Netflix co-founder Reed Hastings steps down as CEO

Netflix’s subscriber growth is picking up again, an early sign that its move to include ads on a cheaper version of its video streaming service is helping fight stiffer competition and attracting thrifty, inflation-fighting customers.

On Thursday, the company reported an increase of 7.7 million subscribers between October and December, including the debut of an ad-supported variant for $7 a month, less than half the cost of its most popular free plan. The figures followed a subscriber increase that beat analysts’ modest expectations during the July-September period, following a second straight quarter of Netflix customer losses.

With momentum regained, Netflix also announced that its co-founder Reed Hastings will be relinquishing his co-CEO title, completing a transition that began in July 2020 with the appointment of programming chief Ted Sarandos as co-CEO. Greg Peters, chief operating officer of Netflix, will join Sarandos as co-CEO, with Hastings becoming executive chairman.

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Hastings, 62, has been CEO of Netflix for more than 20 years after taking over from his friend and co-founder Mark Randolph in the late 1990s.

On his blog, Hastings said that he, Sarandos and Peters “have all learned to bring out the best in each other. I look forward to working with them in this role for many years to come.”

Netflix’s subscriber growth did not lead to an increase in profits, mainly because a strong dollar weighed on international results. The Los Gatos, California-based company earned $55.3 million, or 12 cents a share, in the fourth quarter, down 91% from the same period the previous year. Revenue rose 2% year-over-year to $7.85 billion, a modest gain that suggests some long-term subscribers may have jumped from the more expensive plan to the cheaper ad-supported option.

The profit turned out to be lower than the forecasts of the analysts forming the investors’ expectations. But investors seemed to be more focused on subscriber growth, which far exceeded forecasts. Shares of Netflix rose 6% in extended trading to $335.01. The share price has doubled from a five-year low of $162.71 hit last May, but is still well below its all-time high of $701 in November 2021.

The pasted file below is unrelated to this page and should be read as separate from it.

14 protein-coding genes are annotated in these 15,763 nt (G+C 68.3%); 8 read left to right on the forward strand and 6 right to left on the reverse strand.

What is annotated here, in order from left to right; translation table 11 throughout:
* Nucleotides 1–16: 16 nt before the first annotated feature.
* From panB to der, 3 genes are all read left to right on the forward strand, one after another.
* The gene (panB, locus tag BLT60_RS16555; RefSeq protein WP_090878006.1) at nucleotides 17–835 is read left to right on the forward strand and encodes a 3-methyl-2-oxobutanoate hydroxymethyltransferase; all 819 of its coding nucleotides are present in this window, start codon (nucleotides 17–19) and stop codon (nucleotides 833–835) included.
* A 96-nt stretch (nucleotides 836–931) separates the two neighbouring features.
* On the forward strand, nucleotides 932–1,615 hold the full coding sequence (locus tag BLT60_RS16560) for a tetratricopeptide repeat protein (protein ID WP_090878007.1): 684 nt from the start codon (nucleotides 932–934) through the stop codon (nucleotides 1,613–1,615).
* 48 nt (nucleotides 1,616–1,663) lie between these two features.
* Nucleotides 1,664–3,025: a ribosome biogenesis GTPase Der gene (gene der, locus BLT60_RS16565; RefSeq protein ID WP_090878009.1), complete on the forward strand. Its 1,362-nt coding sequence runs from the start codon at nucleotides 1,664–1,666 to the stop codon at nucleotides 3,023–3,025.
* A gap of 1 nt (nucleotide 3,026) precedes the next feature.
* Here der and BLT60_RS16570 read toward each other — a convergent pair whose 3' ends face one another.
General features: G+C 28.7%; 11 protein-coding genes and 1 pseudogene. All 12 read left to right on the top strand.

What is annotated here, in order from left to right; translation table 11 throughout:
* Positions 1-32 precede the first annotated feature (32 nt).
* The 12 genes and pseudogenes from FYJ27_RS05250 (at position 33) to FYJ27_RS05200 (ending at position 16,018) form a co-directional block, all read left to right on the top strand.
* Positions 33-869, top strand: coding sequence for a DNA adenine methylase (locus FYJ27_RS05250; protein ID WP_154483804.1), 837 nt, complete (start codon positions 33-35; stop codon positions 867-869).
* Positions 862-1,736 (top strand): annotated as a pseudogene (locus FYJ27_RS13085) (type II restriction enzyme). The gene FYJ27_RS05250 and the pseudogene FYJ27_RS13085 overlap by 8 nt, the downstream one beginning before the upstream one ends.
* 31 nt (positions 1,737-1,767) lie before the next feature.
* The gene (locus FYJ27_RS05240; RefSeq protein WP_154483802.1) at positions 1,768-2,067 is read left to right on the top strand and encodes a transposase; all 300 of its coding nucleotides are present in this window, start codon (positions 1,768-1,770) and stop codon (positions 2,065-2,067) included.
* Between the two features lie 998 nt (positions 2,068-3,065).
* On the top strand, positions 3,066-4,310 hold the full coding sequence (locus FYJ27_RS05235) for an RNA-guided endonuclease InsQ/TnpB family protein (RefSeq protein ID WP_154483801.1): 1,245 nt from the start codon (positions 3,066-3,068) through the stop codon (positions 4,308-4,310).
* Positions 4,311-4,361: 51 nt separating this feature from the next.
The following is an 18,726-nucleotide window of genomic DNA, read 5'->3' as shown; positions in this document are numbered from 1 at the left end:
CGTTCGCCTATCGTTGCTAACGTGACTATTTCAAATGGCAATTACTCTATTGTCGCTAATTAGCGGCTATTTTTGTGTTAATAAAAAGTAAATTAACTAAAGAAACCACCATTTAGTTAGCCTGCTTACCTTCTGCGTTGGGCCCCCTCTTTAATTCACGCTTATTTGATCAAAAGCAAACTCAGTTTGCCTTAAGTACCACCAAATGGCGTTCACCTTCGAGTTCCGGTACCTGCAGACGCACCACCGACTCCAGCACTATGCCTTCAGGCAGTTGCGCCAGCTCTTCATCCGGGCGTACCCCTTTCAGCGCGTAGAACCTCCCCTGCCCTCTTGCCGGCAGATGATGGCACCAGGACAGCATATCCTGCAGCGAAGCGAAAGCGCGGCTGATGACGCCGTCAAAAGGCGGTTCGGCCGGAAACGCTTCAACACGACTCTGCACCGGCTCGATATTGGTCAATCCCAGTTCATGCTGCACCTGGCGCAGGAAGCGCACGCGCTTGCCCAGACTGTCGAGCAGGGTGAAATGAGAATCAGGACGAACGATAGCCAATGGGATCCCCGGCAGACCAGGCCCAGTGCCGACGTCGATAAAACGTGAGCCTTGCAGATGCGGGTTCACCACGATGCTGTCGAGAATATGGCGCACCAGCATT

Last year’s decline in subscriber numbers, unprecedented since Netflix split its streaming and DVD-by-mail services in 2011, prompted management to use ads for the first time. The company is now gearing up to crack down on the rampant password exchange that has allowed an estimated 100 million people around the world to watch popular shows like The Crown and Stranger Things for free.

Thanks to a surge in activity over the holiday season, Netflix now boasts nearly 231 million subscribers worldwide — more than any competitor in the increasingly crowded video streaming space that includes the likes of Amazon, Hulu, Google’s YouTube, Walt Disney Co. . and Apple, the richest company in the world.

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Now that consumers have so many options and their own income is limited, Netflix has acknowledged that it will be difficult to attract more customers as it used to be. Its growth peaked during the first phase of the pandemic, when the video streaming service gained more than 36 million subscribers in 2020 while most people were locked up at home. By comparison, Netflix amassed less than 9 million subscribers last year.

The slowdown has prompted Netflix to end its longstanding practice of predicting the number of subscribers it expects to get from one quarter to the next in an attempt to reduce investor attention to that number. Instead, Netflix is ​​focusing more on revenue and profit growth, a goal that is expected to be helped by increased ad revenue.

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